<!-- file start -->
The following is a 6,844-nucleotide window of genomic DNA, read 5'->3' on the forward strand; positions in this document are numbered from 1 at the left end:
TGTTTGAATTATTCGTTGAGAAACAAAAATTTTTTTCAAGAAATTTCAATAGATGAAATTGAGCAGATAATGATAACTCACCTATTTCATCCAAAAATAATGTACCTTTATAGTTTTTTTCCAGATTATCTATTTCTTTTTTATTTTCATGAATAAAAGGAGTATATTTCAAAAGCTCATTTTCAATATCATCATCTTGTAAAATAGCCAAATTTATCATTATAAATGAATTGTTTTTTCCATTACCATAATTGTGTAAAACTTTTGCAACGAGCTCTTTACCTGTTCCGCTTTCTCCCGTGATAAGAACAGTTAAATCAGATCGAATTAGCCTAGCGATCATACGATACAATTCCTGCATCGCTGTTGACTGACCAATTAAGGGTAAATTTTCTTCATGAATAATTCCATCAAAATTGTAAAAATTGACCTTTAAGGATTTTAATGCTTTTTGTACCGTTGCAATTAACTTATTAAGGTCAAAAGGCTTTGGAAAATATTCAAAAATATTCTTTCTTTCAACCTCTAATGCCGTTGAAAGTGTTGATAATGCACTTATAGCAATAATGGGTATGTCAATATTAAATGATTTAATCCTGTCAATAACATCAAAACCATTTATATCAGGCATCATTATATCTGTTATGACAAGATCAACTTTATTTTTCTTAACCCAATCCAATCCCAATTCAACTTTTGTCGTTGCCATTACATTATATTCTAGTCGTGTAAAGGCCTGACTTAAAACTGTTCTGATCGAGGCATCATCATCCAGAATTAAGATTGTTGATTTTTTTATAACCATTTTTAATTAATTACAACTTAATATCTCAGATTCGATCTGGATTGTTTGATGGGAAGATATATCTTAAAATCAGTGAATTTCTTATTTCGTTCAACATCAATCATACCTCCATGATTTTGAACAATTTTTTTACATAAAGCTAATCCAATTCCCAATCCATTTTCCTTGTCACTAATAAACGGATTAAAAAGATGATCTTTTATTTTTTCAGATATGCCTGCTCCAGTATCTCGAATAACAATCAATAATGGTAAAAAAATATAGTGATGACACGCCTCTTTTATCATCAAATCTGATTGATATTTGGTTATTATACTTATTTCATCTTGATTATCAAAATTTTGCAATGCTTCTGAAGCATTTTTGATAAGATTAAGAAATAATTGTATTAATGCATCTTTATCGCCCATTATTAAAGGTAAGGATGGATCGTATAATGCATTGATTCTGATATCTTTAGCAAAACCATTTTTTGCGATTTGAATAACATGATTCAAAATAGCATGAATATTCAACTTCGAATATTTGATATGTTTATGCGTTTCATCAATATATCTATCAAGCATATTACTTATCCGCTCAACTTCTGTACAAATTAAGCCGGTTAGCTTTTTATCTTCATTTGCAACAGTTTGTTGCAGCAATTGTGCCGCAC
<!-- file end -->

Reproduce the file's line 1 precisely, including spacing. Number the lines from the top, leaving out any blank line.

The following is a 6,844-nucleotide window of genomic DNA, read 5'->3' on the forward strand; positions in this document are numbered from 1 at the left end: